(The full write-up is here.)

In a previous note I proposed a prior on the regression coefficients for a nominal input variable that leads to a symmetric prior on the effects:

\begin{array}{rcl} \beta & \sim & \text{Normal}\left(\overline{0},W\Sigma W^{\prime}\right)\\ W & = & X^{-1}\\ \Sigma_{jk} & = & \left\{\begin{array}{ll} \sigma^{2} & \text{if }j=k\\ \rho\sigma^{2} & \text{if }j\neq k \end{array}\right. \\ \rho & = & -1/(K-1) \end{array}where \beta is the vector of regression coefficients, K is the number of levels, X and \Sigma are square matrices with K-1 rows/columns, row k of X is the encoding for level k\neq K, and level K is encoded as -\sum_{k=1}^{K-1}X_{k}. This gives an induced prior on the K effects \alpha_{k}=X_{k}\beta that is symmetric in the effects, has a mean of 0 and variance of \sigma^{2} for each \alpha_{k}, and is degenerate, in that the sum of the effects is 0.

It may be desirable to avoid actually constructing the matrix \Sigma, either for uniformity in the implementation of a Bayesian regression model (e.g., independent normal priors for each regression coefficient over the entire set of predictor variables) or because K is large. In this note I discuss two ways of achieving this goal:

- choose an encoding of the levels that turns independent normal priors on the regression coefficients into the desired symmetric prior on the effects; or
- directly evaluate the probability density without constructing the matrix \Sigma.

## Low to moderate number of levels

When K is small or moderate, we may achieve independent normal distributions for each of the regression coefficients \beta_{k} by careful choice of encoding. If X is chosen such that W\Sigma W^{\prime}=\sigma^{2}I, then the prior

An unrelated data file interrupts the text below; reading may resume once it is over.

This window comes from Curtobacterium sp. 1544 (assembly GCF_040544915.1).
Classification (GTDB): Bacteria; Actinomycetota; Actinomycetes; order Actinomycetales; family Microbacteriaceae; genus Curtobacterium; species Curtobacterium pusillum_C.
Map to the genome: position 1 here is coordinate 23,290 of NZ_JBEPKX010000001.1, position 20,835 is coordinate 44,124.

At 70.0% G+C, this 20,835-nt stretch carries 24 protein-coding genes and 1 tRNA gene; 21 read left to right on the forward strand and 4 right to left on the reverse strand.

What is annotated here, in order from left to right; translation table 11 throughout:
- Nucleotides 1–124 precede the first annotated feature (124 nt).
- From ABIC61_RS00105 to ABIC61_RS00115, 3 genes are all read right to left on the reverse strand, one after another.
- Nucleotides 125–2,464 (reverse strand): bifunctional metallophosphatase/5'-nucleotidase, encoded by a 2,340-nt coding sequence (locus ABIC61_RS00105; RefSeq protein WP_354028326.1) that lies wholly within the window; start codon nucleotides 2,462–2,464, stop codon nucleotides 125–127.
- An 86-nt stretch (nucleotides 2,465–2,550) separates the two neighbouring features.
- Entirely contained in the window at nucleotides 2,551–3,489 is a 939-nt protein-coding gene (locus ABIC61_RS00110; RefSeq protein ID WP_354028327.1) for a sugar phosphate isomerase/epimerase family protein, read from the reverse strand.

\beta_{k}\sim\text{Normal}\left(0,\sigma\right)\quad\text{for }1\leq k\leq K-1gives us the desired symmetric prior on the effects.

To find such an encoding X we begin with an eigendecomposition of \Sigma: eigenvalues \lambda_{1},\ldots,\lambda_{K-1} and corresponding orthonormal eigenvectors u_{1},\ldots,u_{K-1} of \Sigma. Then

\Sigma=U\Lambda U^{-1}where U is the matrix obtained by stacking the eigenvectors side by side, and \Lambda is the diagonal matrix whose k-th diagonal element is \lambda_{k}:

\begin{array}{rcl} U & = & \left(u_{1},\ldots,u_{K-1}\right)\\ \Lambda & = & \text{diagonal}\left(\lambda_{1},\ldots,\lambda_{K-1}\right). \end{array}In the full write-up I show that choosing

\begin{array}{rcl} X & = & UD\\ D & = & \text{diagonal}\left(d_{1},\ldots,d_{K-1}\right)\\ d_{k} & = & \frac{\lambda_{k}^{1/2}}{\sigma}.\end{array}yields W\Sigma W^{\prime}=\sigma^2 I as desired.

The orthonormal eigenvectors and corresponding eigenvalues of of \Sigma are

\begin{array}{rcl} u_{1} & = & \left(K-1\right)^{-1/2}\left(1,\ldots,1\right)^{\prime}\\ \lambda_{1} & = & \frac{\sigma^{2}}{K-1}\\ d_{1} & = & \left(K-1\right)^{-1/2} \end{array}and, for 2\leq k\leq K-1,

\begin{array}{rcl} u_{ki} & = & \left(k(k-1)\right)^{-1/2}\cdot\left\{\begin{array}{ll} -1 & \text{if }i<k\\ k-1 & \text{if }i=k\\ 0 & \text{if }i>k \end{array}\right. \\ \lambda_{k} & = & \frac{K\sigma^{2}}{K-1}\\ d_{k} & = & \left(\frac{K}{K-1}\right)^{1/2}. \end{array}Using X=UD, which multiplies column k of U by d_{k}, we have